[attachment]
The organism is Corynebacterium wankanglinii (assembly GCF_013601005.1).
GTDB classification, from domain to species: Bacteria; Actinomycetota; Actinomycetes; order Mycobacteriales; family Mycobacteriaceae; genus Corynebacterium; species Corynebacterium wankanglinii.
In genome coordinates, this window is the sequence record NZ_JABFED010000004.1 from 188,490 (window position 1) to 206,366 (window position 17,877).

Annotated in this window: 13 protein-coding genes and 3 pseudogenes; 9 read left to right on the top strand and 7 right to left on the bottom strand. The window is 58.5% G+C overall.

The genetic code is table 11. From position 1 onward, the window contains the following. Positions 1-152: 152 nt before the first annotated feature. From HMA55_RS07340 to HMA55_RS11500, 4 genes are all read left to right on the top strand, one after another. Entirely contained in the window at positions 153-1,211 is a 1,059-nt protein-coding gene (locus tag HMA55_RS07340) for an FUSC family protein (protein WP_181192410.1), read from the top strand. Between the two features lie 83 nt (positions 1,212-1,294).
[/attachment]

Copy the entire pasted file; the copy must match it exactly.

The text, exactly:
The organism is Corynebacterium wankanglinii (assembly GCF_013601005.1).
GTDB classification, from domain to species: Bacteria; Actinomycetota; Actinomycetes; order Mycobacteriales; family Mycobacteriaceae; genus Corynebacterium; species Corynebacterium wankanglinii.
In genome coordinates, this window is the sequence record NZ_JABFED010000004.1 from 188,490 (window position 1) to 206,366 (window position 17,877).

Annotated in this window: 13 protein-coding genes and 3 pseudogenes; 9 read left to right on the top strand and 7 right to left on the bottom strand. The window is 58.5% G+C overall.

The genetic code is table 11. From position 1 onward, the window contains the following. Positions 1-152: 152 nt before the first annotated feature. From HMA55_RS07340 to HMA55_RS11500, 4 genes are all read left to right on the top strand, one after another. Entirely contained in the window at positions 153-1,211 is a 1,059-nt protein-coding gene (locus tag HMA55_RS07340) for an FUSC family protein (protein WP_181192410.1), read from the top strand. Between the two features lie 83 nt (positions 1,212-1,294).